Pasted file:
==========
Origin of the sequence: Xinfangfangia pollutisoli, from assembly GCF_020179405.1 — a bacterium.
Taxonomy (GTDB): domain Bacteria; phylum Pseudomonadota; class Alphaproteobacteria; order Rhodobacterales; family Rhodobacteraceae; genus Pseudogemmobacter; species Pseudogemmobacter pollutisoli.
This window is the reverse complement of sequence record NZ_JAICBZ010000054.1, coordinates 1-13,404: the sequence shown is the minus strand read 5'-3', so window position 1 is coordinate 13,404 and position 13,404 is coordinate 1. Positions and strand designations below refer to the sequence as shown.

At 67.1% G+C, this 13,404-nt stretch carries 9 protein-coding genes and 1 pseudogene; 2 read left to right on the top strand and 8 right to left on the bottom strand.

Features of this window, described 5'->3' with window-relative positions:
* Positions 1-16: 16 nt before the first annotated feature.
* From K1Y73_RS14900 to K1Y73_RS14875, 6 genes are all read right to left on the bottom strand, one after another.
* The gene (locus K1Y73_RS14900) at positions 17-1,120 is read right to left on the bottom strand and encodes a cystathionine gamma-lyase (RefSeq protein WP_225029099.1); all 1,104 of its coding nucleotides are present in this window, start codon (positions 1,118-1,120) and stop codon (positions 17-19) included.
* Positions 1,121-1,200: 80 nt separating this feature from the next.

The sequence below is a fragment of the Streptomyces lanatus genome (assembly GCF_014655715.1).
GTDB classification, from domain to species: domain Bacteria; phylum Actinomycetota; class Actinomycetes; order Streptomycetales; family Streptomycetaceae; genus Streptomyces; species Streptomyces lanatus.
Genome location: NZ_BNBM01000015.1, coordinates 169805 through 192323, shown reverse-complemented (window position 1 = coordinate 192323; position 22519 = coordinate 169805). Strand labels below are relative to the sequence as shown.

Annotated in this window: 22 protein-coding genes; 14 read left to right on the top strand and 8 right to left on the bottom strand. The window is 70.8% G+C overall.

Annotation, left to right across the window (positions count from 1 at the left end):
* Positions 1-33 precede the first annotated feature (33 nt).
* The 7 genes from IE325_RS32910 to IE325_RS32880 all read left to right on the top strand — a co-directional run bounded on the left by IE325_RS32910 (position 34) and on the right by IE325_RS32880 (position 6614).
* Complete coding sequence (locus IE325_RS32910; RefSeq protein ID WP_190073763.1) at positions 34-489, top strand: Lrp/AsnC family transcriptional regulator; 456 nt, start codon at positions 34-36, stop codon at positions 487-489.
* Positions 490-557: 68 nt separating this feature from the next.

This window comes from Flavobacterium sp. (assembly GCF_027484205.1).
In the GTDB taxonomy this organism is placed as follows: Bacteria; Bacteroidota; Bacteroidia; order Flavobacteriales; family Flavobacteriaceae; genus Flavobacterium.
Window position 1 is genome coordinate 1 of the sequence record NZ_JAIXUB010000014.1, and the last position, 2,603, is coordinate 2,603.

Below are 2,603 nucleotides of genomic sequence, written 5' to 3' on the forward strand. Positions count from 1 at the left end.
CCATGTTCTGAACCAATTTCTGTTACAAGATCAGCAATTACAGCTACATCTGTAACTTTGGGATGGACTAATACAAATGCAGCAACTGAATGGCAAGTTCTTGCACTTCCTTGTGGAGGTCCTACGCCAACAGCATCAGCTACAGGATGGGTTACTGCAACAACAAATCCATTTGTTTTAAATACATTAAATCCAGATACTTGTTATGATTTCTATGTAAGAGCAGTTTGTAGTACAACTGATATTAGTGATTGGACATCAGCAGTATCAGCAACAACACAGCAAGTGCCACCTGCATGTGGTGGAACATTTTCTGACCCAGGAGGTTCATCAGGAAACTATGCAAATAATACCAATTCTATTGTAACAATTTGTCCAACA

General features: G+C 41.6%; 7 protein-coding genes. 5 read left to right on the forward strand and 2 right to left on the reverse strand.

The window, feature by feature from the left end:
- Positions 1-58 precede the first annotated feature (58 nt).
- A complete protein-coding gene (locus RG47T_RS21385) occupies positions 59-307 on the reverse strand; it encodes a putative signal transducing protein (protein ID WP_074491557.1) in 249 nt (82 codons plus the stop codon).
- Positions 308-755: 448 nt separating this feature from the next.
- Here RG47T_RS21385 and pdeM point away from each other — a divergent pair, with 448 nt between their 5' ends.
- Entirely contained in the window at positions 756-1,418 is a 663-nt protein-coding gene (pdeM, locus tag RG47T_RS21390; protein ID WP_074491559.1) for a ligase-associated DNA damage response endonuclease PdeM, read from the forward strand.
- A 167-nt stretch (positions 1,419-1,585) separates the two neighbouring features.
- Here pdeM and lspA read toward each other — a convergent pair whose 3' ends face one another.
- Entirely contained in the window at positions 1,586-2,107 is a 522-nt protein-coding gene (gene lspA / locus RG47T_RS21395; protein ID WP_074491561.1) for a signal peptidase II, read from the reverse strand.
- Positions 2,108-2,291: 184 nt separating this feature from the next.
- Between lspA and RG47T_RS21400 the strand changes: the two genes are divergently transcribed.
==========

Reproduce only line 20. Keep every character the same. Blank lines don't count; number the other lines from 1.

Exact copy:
In the GTDB taxonomy this organism is placed as follows: Bacteria; Bacteroidota; Bacteroidia; order Flavobacteriales; family Flavobacteriaceae; genus Flavobacterium.